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Saturday, March 15, 2014

Moving On

I watched their faces, looking for any chink in their armor as my parents led my husband and I through what will likely be their new home at a retirement center.  I observed their quiet movements, listened to what they said.  And what they didn’t say. 

My brother’s and I have been “strongly suggesting” our parents move out of the home they’ve live in for nearly forty years, while they’re both still in decent health and of sound mind. I’m lucky—most people in their mid-50’s have already lost one or both parents.  I’m also a worrier.  Their current home with slippery steps leading to a cement floor basement has caused my overactive imagination to run wild every time I can’t get ahold of them, certain they’re lying in great pain on the basement floor while I’m hours away.

So they’ve agreed to take this step, and being the optimists they are, I knew they’d have a “Gee, this will be great!” attitude.  And they did.  Yes, the retirement home will mean no more mowing grass, no more shoveling snow, no more worrying if their pipes will freeze if they’re gone for a few weeks in winter. 

Yet they, like the rest of us, love their home.  We all have experienced that aaahhh feeling when we walk into our home after being gone awhile.  Everything is familiar and comfortable, because we’ve built that nest over the years, layer by layer.  It smells, feels, sounds, and is a reflection of us. 

It won’t be easy for them as they carefully sort through their accumulation of nearly sixty years of marriage, determining what to keep, and what to give away.

Back at their house, my mom and I go through a few things.  “If you see anything you want, take it.”  She says.  My husband and I don’t have room for “extras” as our family is growing every year with more (fantastic) grand-children.  The last thing we need is some small family heirloom too tempting for them to not touch.

Every family treasure mom shows me has a short story, and I see a look of sadness in her eyes as she is well aware they can’t keep it all.  I take a few small things, items I’ll cherish every day, even though I don’t need the family possessions.  What I really need is to know my parents will be happy and safe, so I don’t worry about them so much.  Somehow, our roles have been reversed.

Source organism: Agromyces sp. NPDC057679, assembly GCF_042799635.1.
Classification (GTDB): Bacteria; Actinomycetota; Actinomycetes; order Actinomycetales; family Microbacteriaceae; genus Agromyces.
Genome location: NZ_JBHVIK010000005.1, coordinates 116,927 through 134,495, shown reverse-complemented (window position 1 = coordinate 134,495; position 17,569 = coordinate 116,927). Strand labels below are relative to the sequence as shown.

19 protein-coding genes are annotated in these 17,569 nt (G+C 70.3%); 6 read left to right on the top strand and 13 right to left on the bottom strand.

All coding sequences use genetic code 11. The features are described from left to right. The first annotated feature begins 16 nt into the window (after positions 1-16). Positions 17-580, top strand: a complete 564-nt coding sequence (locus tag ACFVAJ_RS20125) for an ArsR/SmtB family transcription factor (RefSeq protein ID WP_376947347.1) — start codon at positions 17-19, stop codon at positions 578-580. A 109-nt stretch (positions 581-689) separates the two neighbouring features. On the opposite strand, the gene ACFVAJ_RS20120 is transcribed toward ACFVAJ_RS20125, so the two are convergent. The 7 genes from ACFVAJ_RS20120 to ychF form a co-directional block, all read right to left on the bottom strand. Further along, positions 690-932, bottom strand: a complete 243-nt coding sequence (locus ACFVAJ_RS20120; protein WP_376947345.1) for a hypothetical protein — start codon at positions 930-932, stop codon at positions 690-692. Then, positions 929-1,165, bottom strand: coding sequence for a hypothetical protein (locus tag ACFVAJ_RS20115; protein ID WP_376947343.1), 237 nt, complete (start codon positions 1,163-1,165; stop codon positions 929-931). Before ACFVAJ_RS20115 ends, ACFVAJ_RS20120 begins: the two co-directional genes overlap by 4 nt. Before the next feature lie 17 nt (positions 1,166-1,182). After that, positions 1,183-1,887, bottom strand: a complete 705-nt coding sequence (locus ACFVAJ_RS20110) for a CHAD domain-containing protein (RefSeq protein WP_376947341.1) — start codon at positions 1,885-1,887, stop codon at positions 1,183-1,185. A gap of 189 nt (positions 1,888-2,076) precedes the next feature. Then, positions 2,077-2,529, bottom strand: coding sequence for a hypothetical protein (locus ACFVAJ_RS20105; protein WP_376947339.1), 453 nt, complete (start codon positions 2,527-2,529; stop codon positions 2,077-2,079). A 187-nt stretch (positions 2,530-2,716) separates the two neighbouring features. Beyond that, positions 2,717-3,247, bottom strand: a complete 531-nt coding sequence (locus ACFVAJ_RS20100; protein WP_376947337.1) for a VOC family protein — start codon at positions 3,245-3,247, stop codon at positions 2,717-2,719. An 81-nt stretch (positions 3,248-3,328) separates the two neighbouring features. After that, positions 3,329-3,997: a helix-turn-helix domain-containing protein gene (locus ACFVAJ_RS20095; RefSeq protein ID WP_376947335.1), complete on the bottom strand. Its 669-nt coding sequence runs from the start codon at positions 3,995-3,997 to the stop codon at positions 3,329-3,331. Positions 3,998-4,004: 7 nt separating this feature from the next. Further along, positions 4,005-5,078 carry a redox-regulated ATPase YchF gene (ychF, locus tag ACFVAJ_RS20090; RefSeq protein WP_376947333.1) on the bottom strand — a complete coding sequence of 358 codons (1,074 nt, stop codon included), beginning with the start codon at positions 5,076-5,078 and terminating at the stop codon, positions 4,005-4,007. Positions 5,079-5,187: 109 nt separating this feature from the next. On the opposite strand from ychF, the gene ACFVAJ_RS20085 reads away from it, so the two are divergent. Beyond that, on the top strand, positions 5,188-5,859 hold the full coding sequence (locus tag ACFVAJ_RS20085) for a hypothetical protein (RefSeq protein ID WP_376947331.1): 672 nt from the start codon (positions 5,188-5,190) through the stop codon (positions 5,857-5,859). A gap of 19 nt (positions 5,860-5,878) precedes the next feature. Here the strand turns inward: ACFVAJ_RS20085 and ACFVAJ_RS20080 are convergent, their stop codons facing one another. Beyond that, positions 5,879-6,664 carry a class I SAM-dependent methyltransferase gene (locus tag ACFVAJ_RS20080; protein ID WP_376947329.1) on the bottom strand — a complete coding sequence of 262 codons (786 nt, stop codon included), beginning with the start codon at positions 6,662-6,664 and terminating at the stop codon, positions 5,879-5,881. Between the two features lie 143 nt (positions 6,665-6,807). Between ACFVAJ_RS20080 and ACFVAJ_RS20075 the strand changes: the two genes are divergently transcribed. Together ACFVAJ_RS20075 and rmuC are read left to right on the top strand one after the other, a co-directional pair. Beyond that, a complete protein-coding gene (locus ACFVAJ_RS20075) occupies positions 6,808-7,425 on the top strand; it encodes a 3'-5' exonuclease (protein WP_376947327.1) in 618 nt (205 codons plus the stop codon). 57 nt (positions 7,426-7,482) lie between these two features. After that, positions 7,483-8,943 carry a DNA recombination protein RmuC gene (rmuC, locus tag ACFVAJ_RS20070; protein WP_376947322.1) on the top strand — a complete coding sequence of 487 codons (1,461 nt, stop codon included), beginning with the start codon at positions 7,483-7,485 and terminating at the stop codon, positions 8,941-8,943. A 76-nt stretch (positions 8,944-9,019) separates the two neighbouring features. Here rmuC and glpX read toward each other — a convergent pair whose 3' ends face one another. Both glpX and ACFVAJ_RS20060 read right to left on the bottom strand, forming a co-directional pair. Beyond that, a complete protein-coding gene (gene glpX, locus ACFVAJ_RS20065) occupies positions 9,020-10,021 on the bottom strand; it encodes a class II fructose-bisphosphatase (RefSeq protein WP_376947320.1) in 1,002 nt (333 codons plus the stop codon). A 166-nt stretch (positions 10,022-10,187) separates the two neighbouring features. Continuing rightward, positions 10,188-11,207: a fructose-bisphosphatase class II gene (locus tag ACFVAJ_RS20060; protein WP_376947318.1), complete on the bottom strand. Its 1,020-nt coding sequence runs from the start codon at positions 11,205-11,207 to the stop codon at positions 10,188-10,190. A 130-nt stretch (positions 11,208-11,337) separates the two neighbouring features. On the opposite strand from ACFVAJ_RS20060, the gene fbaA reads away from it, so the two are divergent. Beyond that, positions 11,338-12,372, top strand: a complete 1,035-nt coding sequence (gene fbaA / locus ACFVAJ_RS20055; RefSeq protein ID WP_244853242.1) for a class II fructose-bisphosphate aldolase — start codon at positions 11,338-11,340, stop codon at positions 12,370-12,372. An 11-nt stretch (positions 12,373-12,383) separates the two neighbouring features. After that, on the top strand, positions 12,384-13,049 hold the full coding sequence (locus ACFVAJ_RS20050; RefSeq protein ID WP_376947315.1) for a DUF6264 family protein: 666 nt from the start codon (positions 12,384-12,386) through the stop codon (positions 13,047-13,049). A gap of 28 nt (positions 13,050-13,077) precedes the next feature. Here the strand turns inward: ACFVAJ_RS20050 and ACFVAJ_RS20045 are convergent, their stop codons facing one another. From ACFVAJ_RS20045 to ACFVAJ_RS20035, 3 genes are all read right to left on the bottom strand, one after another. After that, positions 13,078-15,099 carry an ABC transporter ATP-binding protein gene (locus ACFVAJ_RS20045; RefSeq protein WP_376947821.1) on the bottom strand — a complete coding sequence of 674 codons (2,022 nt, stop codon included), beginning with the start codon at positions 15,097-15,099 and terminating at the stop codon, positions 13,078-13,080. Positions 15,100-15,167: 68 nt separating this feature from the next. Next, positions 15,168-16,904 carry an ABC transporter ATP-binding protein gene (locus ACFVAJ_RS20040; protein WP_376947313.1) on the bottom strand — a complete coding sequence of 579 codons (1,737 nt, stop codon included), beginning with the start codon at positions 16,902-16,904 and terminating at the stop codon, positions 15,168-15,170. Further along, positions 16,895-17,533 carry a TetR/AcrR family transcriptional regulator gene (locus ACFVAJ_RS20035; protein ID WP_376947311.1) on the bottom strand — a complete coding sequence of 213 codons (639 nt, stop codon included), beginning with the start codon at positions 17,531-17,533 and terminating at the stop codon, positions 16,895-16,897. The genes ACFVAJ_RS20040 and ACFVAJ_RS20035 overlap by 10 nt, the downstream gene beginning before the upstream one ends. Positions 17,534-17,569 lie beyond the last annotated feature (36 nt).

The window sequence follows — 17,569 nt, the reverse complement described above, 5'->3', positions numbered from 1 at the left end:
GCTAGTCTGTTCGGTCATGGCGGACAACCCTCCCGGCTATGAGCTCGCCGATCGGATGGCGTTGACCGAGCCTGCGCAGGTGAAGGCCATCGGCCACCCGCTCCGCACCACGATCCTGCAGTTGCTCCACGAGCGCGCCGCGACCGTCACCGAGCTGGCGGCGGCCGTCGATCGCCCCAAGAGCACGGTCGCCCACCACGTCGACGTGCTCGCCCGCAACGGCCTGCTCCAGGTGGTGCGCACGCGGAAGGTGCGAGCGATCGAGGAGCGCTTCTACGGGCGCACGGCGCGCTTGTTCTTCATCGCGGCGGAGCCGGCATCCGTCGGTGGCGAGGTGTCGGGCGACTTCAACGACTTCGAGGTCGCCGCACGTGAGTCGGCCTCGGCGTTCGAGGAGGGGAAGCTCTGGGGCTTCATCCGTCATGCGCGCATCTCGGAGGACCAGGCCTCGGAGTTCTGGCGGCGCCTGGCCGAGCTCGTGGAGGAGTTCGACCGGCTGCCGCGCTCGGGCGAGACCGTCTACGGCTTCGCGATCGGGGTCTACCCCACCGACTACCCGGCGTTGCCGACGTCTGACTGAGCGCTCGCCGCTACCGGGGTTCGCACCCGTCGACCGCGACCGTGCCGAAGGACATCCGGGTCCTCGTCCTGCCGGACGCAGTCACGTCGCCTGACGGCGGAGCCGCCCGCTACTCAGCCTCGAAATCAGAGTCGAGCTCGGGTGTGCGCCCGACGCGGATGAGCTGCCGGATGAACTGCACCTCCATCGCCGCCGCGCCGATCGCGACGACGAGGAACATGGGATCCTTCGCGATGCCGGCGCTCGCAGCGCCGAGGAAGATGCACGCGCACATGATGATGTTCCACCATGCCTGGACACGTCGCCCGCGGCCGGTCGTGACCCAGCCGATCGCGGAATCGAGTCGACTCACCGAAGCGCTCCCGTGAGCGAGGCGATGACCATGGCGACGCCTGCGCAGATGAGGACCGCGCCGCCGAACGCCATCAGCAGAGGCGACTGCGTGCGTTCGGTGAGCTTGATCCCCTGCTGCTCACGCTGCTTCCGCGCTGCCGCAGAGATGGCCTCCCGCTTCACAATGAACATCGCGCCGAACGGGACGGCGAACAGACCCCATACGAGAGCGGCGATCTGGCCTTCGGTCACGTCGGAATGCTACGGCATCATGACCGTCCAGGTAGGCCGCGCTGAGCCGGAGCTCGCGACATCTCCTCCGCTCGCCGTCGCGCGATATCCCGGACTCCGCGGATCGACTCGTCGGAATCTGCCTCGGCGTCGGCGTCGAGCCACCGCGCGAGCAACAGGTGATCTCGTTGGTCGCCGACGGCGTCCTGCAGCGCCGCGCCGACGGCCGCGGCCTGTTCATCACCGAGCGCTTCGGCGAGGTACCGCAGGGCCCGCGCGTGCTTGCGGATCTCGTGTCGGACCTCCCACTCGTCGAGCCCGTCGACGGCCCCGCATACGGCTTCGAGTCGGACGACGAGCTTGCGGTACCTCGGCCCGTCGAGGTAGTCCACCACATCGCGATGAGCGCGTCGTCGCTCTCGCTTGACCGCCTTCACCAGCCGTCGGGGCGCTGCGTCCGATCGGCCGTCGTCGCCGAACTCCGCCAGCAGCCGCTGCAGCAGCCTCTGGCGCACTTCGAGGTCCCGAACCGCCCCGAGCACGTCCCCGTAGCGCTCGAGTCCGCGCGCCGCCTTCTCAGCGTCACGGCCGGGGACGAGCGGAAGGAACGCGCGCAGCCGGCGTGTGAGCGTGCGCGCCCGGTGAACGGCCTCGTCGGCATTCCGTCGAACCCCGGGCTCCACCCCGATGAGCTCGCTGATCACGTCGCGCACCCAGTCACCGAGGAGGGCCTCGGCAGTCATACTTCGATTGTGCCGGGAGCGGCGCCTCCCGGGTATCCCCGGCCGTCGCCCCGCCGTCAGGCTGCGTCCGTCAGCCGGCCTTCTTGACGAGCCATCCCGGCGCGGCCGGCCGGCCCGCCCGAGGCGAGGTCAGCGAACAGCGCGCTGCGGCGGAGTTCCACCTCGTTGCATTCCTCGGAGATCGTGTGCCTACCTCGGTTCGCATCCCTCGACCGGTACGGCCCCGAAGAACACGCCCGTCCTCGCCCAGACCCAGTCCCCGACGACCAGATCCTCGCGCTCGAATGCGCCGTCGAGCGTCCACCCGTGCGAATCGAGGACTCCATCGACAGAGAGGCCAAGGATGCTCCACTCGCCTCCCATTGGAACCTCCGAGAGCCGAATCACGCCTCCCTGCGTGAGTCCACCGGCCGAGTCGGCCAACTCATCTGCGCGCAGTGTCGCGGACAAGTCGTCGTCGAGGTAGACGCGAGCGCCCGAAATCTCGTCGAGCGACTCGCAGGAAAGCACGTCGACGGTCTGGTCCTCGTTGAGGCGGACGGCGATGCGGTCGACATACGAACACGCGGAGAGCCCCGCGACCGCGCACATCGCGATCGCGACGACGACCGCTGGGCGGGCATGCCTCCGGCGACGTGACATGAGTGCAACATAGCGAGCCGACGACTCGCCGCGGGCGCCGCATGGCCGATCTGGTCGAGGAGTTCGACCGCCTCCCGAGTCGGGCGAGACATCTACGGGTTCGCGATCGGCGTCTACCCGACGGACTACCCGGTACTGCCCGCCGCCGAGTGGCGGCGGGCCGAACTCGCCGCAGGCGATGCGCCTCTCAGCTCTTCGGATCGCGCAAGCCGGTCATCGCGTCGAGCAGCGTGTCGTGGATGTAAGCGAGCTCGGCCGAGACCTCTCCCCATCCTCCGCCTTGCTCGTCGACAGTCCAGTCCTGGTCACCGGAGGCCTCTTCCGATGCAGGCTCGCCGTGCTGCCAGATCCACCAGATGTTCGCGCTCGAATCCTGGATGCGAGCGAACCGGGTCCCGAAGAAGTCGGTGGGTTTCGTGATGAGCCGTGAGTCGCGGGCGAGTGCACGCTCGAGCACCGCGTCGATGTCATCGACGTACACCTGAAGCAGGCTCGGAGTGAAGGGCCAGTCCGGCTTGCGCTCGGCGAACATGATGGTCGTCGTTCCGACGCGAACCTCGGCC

We all have different chapters in our lives, times where we feel like we’re closing one door and opening another—with no guarantees for our future.  As my parents weed through their possessions to start the last chapter of their lives, I’m happy to know they’ll be able to bring with them the one thing that’s most important:  each other.


4 comments:

  1. What a beautiful post, Jill. So eloquently said, and you're absolutely right: the most important thing is holding on to the one you love. My mom is 91, legally blind, and uses a walker; but she still lives on her own, in her own house. I know the day may come when a decision will have to be made about 'safety issues', but for now, it's most important that SHE be the one to make that decision (her body's falling apart, but she has a brilliant mind and is still very sharp). God bless our parents as they age, and God bless all of us, too, as we hold their hands and help them go whichever way they choose.

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  2. Thank you, Kathleen. I think the driving force behind us wanting them to move is as you mentioned in your situation - one passes away before the other and leaves them living alone in a house they can't care for. I recently got together with a number of high school girlfriends and THIS was our main topic of conversation as we're all in the same situation now!

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  3. Well said Jill. And your parents have never been attached to earthly possessions so I know they will transition well into this new stage in their lives.

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  4. Thanks, Arlene. You're right, they are very anti-materialistic, it's the memories that are tough for them to leave behind. But I agree, they'll transition well!

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